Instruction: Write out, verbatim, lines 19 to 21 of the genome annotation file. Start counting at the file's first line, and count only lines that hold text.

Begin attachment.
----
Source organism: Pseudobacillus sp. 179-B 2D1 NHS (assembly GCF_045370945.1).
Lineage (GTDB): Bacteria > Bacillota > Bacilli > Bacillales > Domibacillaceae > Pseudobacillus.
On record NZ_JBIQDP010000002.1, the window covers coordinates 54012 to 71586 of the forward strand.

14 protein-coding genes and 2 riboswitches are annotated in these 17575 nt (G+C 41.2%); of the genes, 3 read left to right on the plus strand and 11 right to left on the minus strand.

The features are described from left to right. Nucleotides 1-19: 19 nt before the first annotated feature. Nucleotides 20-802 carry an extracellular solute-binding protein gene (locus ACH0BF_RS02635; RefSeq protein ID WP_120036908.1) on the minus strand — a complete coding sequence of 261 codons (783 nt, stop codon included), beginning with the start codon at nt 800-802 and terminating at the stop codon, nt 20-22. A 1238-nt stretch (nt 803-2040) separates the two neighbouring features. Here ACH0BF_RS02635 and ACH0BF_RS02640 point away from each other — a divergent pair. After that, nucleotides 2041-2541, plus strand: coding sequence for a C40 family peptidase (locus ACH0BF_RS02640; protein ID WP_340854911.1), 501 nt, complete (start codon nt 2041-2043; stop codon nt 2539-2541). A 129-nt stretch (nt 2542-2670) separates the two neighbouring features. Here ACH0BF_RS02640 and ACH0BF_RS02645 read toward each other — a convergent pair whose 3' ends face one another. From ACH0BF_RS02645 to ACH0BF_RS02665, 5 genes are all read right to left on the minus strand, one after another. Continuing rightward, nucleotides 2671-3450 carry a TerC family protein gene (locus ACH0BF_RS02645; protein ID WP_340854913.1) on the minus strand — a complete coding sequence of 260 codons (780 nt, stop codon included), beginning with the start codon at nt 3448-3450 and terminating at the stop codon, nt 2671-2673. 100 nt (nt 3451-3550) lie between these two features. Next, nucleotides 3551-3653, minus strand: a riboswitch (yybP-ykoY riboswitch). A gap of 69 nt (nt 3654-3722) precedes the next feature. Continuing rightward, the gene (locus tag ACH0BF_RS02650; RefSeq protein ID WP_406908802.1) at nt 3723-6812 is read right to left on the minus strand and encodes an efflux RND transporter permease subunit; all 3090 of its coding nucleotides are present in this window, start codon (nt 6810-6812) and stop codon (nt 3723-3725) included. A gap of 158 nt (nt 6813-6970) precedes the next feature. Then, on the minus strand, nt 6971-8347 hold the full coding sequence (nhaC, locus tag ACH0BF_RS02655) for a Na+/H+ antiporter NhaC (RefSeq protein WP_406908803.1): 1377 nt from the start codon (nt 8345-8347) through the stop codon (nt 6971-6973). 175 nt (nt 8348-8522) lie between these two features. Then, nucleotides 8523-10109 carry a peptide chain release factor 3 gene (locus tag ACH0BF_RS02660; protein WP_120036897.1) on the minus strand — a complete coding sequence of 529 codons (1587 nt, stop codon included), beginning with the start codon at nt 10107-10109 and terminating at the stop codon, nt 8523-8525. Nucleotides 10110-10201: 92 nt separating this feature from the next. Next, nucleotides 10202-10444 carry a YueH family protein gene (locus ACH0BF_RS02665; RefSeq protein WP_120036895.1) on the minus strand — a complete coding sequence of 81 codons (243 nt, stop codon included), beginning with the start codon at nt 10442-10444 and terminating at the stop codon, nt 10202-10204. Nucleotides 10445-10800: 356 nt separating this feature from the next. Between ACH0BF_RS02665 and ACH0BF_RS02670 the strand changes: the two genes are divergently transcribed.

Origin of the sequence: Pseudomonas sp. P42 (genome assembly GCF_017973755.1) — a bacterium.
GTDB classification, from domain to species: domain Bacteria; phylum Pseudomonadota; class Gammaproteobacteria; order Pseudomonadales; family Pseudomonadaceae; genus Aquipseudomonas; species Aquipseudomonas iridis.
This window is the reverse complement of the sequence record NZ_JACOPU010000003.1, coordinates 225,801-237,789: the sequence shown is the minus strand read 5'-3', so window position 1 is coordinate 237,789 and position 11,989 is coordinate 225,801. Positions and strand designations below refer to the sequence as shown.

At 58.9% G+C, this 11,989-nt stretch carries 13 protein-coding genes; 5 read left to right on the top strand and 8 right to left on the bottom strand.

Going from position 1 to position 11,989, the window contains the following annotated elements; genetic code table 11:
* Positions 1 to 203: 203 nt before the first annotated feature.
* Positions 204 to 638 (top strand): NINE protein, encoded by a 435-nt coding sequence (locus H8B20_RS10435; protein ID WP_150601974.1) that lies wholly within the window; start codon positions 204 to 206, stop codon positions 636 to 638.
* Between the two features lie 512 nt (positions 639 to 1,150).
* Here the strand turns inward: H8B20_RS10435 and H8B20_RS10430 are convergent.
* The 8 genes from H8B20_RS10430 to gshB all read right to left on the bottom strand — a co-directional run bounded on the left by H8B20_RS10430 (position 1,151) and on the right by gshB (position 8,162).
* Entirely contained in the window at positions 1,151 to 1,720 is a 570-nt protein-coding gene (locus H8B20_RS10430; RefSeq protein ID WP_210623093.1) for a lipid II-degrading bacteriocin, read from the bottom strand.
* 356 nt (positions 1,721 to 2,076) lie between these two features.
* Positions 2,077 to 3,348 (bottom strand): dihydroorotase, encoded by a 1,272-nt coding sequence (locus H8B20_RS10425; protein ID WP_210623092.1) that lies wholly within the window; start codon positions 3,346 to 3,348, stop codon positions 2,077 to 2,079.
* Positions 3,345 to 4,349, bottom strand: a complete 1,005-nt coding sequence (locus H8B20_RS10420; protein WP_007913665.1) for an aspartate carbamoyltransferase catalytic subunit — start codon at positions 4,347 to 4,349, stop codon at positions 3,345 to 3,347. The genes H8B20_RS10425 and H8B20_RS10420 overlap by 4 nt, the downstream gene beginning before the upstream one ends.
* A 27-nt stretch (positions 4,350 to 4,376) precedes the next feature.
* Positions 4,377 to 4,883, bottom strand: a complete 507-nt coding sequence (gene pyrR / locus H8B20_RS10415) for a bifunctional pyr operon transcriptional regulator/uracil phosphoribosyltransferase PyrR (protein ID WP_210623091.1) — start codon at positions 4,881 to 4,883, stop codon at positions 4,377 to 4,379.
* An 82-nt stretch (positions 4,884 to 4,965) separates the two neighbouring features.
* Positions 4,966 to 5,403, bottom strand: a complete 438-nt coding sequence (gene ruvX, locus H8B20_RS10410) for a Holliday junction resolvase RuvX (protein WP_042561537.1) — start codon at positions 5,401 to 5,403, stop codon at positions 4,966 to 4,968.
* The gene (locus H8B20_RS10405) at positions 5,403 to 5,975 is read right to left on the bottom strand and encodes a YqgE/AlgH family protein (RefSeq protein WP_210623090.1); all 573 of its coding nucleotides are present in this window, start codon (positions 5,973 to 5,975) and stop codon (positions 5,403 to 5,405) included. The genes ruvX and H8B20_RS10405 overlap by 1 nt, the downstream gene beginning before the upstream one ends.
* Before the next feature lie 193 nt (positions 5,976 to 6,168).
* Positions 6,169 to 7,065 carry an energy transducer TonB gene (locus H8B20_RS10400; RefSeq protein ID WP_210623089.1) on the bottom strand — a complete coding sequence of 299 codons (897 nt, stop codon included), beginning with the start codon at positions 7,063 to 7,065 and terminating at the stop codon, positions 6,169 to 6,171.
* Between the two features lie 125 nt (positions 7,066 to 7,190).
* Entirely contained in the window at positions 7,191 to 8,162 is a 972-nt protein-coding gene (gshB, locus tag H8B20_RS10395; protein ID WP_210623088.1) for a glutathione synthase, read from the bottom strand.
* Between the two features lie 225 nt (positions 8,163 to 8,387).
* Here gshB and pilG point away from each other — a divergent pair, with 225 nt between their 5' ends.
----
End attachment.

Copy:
* Positions 3,345 to 4,349, bottom strand: a complete 1,005-nt coding sequence (locus H8B20_RS10420; protein WP_007913665.1) for an aspartate carbamoyltransferase catalytic subunit — start codon at positions 4,347 to 4,349, stop codon at positions 3,345 to 3,347. The genes H8B20_RS10425 and H8B20_RS10420 overlap by 4 nt, the downstream gene beginning before the upstream one ends.
* A 27-nt stretch (positions 4,350 to 4,376) precedes the next feature.
* Positions 4,377 to 4,883, bottom strand: a complete 507-nt coding sequence (gene pyrR / locus H8B20_RS10415) for a bifunctional pyr operon transcriptional regulator/uracil phosphoribosyltransferase PyrR (protein ID WP_210623091.1) — start codon at positions 4,881 to 4,883, stop codon at positions 4,377 to 4,379.